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Your Pet, Our Passion.
woman and beagle looking out a train window

Tips for taking your dog on a train

5 min read

A lot of us travel by train or tube these days, purely because it’s quick and convenient, but what may seem like a breeze for you can present additional challenges for our four-legged companions. Read this article to find out our top tips for taking dogs on the train.

Travelling around by train or Tube is quick and convenient. But what about when you want to bring your dog? There’s so much fun to be had exploring the big city with your four-legged friend by your side. Here’s how to make the train journeys a breeze.

Can I take my dog on a train?

Yes, the majority of train operating companies allow dogs to travel on trains free of charge. They do however have their own set of rules you’ll need to follow in order to take your dog on the train. Before travelling you should visit your train operator’s website and read up on the specific rules and limits they have around pets.

Keep reading to find out our top tips to make your furry friend feel more comfortable when travelling with your dog on a train.

Obstacles at the train station

When visiting a train or Tube station with your dog there are a number of obstacles you may have to go through with your pet. The first is ticket barriers. They can be problematic for dogs; our advice is to use the bigger barriers available and to keep your dog on a short lead. This way your dog can’t panic and try to slip under or over the barrier before it opens.

It’s also important to remember not to use the escalators unless your dog is small enough to be held in your arms. Most dogs will be unfamiliar with escalators, and they are prone to panicking and jumping too early.

It is also possible that their fur could get caught in the escalator when it’s moving, especially if you have a dog with a particularly long coat. Most train and Tube stations will have stairs available next to escalators, which will be much more familiar to your dog and are usually the safest option to choose.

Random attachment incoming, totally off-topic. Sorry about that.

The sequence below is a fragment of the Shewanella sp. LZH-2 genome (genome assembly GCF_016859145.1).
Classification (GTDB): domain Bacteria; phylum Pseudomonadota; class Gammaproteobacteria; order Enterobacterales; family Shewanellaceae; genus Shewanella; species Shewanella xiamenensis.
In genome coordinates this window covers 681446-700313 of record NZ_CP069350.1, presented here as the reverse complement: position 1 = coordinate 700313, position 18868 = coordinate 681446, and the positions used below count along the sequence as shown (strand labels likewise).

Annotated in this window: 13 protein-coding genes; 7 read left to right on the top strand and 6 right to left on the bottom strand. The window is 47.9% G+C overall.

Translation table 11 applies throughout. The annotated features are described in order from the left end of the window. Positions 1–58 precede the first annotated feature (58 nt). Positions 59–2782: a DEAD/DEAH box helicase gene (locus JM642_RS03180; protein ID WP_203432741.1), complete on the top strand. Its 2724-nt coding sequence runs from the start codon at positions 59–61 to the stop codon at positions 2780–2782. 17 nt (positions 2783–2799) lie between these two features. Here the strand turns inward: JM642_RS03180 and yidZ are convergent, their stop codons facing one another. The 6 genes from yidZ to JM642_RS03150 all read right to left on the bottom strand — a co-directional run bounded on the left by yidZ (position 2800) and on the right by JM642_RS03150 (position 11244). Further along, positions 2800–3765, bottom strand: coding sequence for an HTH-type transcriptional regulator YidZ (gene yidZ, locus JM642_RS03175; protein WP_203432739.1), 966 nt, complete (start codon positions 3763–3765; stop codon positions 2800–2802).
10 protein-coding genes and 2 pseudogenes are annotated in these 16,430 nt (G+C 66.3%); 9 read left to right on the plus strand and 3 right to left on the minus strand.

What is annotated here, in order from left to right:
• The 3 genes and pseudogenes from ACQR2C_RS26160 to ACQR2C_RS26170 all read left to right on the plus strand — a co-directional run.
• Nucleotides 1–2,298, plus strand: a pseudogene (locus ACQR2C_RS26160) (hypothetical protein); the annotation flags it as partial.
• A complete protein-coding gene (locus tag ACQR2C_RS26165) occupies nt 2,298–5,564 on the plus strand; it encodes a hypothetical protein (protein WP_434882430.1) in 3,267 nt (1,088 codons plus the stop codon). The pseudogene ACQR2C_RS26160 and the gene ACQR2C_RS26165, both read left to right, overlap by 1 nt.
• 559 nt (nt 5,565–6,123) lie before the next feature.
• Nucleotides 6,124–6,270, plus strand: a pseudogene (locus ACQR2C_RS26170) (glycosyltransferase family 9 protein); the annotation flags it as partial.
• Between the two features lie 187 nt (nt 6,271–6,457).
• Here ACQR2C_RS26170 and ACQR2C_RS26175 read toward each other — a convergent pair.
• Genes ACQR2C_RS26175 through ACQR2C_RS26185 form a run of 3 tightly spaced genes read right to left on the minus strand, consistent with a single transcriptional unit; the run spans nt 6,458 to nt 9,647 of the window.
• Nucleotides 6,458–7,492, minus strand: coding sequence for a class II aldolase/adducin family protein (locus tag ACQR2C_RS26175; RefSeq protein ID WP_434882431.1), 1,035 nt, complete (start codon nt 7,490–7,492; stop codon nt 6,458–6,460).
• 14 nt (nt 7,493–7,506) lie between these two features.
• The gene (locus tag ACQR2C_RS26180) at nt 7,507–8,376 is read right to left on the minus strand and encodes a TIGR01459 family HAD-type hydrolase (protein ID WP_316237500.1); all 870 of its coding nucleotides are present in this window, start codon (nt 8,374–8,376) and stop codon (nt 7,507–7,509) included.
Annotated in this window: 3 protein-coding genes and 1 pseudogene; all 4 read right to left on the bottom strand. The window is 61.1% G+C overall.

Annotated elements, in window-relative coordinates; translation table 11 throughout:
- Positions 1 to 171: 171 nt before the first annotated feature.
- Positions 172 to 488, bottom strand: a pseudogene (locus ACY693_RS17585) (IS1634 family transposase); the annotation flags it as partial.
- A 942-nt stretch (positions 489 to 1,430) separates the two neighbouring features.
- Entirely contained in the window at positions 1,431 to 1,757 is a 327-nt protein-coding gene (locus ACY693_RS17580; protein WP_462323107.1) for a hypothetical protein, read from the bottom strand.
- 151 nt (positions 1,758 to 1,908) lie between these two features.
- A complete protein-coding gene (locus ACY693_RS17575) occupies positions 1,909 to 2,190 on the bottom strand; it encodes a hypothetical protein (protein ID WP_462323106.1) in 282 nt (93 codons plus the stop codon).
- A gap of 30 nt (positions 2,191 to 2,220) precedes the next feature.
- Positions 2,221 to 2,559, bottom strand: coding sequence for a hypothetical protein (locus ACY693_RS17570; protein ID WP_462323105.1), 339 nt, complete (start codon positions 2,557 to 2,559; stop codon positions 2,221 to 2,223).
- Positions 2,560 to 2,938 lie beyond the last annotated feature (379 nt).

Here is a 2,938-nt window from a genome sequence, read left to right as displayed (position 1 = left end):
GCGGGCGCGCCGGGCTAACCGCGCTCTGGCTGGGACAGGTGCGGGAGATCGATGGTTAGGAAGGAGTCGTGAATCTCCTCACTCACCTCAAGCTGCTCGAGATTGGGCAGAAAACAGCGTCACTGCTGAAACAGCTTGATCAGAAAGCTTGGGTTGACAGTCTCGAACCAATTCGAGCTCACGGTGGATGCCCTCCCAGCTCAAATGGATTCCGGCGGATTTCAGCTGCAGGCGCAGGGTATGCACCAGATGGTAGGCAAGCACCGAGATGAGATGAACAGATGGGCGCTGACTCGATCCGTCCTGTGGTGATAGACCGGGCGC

Taking your dog into a crowded train station

When travelling with your dog on a train one of the most stressful parts of the journey for your dog will be walking in a large crowd before you board the train. This can sometimes cause a dog to be anxious and act differently to how they normally would. Because of this we advise you try to avoid rush hour as much as possible when travelling with your dog on a train. Outside of rush hour the crowds at the station will usually be smaller – this will be less stressful for your pet.

It’s also important to make sure you keep your dog on a lead when walking through the train station. The last thing you want is for them to run off when off the lead.

Where possible you should try and walk slowly with your pet. This helps keep your dog calm and less anxious. If you have to rush or run with your dog it can cause them to become confused and worried.

You may also find it useful when walking with your dog in a train station to carry treats with you. They can be used to distract your dog from the surroundings if needed.

Travelling with a dog on the train

Once you have boarded the train or Tube, there are a number of tips and rules you should follow to not only make the journey better for your dog but also for the people around you.

If you can, try and find a carriage that is not too busy for you and your dog to sit in. Quieter carriages are less stressful for your dog and will help them to relax. It will also give them more floor space to sit and lie down in.

When travelling with a dog on the train, it’s important once you have found a seat not to let your dog sit or lie down on the seat next to you. Most trains ban pets from sitting on seats, and if you do not follow this rule it could lead to a fine or even both you and your pet being ejected from the train. The ideal place for your dog to sit or lie down would be in your leg space by your seat. This way you can keep an eye on them and they can be close to you without them having to be on a seat.

When walking through the train with your dog you should try and avoid going through the restaurant carriage. Again, some train companies have rules that do not allow dogs to sit in or even walk through this carriage. Exceptions are usually made for assistance dogs. Breaking this rule could result in a fine or being asked to leave the train.

Once you have boarded the train you and your dog may encounter other pets travelling. If your dog is not great around other animals you should try to avoid these pets. However, even if your dog is good with animals, you don’t know how the other pets will react, that’s why we advise you try to keep animals separate where possible when taking a dog on the train or Tube.